Everybody knows about fats: margarine (toxic), avocado (much better), Thomas Waller (salvation on the darkest days).
But since Fats Waller has been gone since December 1943, and all his recordings have been collected and issued on some six CD boxes (JSP Records), it falls to living pianists and singers to carry on and extend his joyous tradition.
One of the finest examples is a WALLER’ING AROUND, new compact disc by the hilariously gifted stride master / singer / entertainer Jeff Barnhart, recorded in February 2010.
Jeff would have been a wonderfully funny entertainer even if Fats have never existed — any man who can write and sing a new couplet (approximately), “I want you to put your feets between my satin sheets,” is my hero.
These days, much of what is passed off as “stride piano” these days is either crisp but formal transcriptions of the records (you know who you are!) or uneven and bumpy, loud and fast — not the way the masters did it.
Jeff’s time is steady, his touch and dynamics are splendid, and he can improvise with great ingenuity and delicacy at top speed. And he improvises throughout. This isn’t a devoutly repressed repertory project, FATS IN HI-FI.
There’s a good deal of sly humor and rent party fun on this disc, but Jeff also recognizes Fats as another romantic, so the disc is full of tenderness. And Jeff understands Fats’ serious side as well. One of the high points of the delightfully varied disc is a seven-minute instrumental rendition of BLACK AND BLUE that begins with Jeff explaining this lovely mournful protest song.
Jeff is also a truly agile singer — his tenor captures much of Fats’ voice — not the shouting of asides over the band, but the yearning romanticism mixed with satire. It’s a particularly insinuating sound, and it never feels forced or mannered — perhaps because it is so close to Jeff’s speaking voice: expressive, amused.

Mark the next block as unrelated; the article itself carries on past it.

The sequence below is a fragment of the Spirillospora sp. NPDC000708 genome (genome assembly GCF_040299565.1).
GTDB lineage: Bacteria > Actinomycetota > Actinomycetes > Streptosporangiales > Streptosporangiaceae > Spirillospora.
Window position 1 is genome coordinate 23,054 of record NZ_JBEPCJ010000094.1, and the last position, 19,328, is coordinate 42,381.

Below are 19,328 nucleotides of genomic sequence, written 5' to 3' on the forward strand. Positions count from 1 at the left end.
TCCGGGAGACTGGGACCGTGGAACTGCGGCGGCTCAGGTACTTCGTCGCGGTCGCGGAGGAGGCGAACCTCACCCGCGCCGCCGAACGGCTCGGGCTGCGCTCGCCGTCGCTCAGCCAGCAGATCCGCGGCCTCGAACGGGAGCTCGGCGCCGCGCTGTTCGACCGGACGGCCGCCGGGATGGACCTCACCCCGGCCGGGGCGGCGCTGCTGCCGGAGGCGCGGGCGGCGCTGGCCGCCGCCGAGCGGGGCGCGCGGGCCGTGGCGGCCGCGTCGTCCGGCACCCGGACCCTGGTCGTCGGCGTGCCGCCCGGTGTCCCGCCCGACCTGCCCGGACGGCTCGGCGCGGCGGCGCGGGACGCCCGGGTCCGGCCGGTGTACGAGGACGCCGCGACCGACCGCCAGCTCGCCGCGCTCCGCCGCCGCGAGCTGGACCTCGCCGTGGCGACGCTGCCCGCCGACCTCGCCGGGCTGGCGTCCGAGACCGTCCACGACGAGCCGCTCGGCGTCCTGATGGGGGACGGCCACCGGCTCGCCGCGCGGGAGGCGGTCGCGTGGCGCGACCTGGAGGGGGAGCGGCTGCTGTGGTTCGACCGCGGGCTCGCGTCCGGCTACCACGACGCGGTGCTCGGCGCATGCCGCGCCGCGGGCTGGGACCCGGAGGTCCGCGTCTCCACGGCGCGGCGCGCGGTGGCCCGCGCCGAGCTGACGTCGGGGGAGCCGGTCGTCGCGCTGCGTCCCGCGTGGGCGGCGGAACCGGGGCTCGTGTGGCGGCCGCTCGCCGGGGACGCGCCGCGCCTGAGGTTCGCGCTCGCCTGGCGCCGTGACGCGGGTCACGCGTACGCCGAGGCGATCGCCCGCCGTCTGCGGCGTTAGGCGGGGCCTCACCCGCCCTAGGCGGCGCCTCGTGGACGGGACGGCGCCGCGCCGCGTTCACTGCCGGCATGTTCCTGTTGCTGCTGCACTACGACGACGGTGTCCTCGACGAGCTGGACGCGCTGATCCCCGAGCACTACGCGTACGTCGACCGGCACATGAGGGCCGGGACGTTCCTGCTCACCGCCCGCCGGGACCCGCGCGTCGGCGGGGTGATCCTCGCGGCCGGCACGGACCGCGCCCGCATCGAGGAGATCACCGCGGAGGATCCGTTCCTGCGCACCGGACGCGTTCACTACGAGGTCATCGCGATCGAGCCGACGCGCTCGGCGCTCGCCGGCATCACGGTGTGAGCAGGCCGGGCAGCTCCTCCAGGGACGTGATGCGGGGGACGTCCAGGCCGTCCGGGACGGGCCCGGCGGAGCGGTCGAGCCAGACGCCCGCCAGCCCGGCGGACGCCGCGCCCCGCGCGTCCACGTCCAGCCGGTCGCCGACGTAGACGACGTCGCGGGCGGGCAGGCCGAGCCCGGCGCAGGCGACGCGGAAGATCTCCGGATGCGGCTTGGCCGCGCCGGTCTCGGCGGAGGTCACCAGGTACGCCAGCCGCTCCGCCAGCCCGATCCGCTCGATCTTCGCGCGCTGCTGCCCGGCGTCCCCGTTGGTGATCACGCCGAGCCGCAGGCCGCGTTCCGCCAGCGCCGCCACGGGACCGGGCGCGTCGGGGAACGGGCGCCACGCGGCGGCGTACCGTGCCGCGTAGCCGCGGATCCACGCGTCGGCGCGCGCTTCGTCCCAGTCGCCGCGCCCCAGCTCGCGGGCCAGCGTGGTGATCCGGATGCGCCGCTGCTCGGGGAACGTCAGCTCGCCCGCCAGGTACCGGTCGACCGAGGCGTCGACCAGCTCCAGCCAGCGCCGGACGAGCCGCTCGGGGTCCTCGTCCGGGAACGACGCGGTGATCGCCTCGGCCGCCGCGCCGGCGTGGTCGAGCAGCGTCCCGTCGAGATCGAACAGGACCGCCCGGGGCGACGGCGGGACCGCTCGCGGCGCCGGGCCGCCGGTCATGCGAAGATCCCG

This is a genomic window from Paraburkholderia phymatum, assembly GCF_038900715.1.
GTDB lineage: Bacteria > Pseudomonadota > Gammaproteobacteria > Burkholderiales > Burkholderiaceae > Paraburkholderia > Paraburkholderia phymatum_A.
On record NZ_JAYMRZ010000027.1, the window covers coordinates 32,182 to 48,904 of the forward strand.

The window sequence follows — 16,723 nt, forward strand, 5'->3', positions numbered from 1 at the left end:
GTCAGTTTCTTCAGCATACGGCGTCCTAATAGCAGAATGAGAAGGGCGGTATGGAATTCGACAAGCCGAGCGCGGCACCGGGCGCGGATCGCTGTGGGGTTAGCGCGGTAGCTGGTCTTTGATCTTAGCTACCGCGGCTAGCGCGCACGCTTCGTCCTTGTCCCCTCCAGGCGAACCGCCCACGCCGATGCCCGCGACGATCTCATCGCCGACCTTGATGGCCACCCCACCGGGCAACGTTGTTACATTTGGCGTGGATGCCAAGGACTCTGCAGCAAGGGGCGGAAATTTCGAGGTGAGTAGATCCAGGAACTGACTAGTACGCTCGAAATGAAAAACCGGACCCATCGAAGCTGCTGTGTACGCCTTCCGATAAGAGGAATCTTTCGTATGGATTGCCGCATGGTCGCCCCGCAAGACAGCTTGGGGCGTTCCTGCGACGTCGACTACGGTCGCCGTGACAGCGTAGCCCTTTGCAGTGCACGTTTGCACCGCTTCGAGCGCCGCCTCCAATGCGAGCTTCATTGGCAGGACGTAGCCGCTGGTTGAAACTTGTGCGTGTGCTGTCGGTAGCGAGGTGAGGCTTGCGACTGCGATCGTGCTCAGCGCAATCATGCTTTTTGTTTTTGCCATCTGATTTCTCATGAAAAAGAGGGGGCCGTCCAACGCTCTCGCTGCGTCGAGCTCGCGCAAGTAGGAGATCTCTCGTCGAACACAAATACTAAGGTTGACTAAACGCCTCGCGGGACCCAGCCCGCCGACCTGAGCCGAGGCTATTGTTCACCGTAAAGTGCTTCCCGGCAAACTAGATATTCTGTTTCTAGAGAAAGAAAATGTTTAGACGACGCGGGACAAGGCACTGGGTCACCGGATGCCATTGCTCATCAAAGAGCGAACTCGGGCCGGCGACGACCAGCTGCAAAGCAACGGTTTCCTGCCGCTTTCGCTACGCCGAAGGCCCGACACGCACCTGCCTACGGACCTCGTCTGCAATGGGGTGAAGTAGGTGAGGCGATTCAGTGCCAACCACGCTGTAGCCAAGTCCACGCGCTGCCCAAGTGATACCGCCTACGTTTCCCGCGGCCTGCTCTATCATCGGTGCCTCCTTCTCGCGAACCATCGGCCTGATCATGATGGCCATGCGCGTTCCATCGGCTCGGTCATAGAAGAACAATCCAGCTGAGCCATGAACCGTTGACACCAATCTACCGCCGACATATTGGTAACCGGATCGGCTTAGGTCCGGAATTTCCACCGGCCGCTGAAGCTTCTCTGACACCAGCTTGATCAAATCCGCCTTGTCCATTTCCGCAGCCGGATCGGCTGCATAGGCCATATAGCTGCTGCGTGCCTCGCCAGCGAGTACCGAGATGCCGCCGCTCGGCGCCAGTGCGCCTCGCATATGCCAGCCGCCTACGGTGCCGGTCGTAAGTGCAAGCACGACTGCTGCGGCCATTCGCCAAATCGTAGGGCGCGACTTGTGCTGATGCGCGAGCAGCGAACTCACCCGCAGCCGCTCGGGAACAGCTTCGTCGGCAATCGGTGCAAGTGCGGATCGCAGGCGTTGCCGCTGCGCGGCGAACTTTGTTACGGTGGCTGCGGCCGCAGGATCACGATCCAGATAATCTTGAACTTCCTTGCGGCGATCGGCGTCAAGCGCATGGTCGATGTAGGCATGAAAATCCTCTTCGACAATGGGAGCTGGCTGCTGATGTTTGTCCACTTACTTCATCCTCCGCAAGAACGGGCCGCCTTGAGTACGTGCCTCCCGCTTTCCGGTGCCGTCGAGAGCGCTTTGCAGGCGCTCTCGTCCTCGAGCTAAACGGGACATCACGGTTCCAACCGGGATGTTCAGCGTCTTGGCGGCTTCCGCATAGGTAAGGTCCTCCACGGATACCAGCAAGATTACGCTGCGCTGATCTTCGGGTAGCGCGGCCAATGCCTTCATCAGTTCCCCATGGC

All the Waller favorites are here — sometimes with the surprise of a verse I’d never heard (as in BLUE TURNING GRAY OVER YOU) — but the less-played numbers lift this disc up to the first rank.
There’s VALENTINE STOMP, dedicated to a Harlem house of pleasure, which Jeff both plays respectfully and improvises on; there’s the early composition (recorded by another newcomer named Bechet), WILD CAT BLUES, Jeff’s orchestral version of the 1927 ST. LOUIS SHUFFLE (first recorded by the Fletcher Henderson band), the joyous MIDNIGHT STOMP (with the lyrics!) and HOLD MY HAND (which Fats performed on the radio as a duet with his teacher James P. Johnson).
But best of all — a striding bit of wondrous Hot archaeology — is the premiere performance of a swinging Waller tune (again with hilarious lyrics) whose premise is that every time I get a new girlfriend, someone steals her away: EV’RY SWEETIE THAT I GET. I had to play it over several times before allowing myself to proceed to the next track.
Here are the songs: THE JOINT IS JUMPIN’ / HONEYSUCKLE ROSE / BLUE TURNING GRAY OVER YOU / VALENTINE STOMP / KEEPIN’ OUT OF MISCHIEF NOW / WILD CAT BLUES / EV’RY SWEETIE THAT I GET / SQUEEZE ME / ST. LOUIS SHUFFLE / LONESOME ME / CLOTHESLINE BALLET / AIN’T MISBEHAVIN’ / BLACK AND BLUE / MIDNIGHT STOMP / HOLD MY HAND.
This one’s a keeper. Lovely sound; you won’t miss horns or a rhythm section; there are articulate, funny notes by Jeff, and it will make you laugh and feel even better than usual. It’s that fine Arabian stuff that your dreams are made of!
You can order this CD (it’s $20) directly from Jeff at his website: http://www.jeffbarnhart.com/cdsandorderform.html.
Pretend it’s your birthday.
AND, WHILE YOU’RE UP, GIVE A THOUGHT TO THE MUSICIANS WHO BRING US SO MUCH PLEASURE. CLICK HERE: ALL MONEY COLLECTED GOES TO THEM:
P.S. Let’s assume you’re out there saying, “Well, Michael, usually I trust your opinion, but I have never heard this Barnhart fellow. Why should I spring for yet another compact disc?” It’s a valid question — here’s Jeff playing VALENTINE STOMP in 2009, captured for us by the tireless Tom Warner:
Proof positive. And (slightly afield) search out “A BEAUTIFUL LADY IN BLUE” with drummer Danny Coots — nephew of J. Fred, who wrote the song, where Jeff swings out like nobody’s business. You’ll be hooked. I am.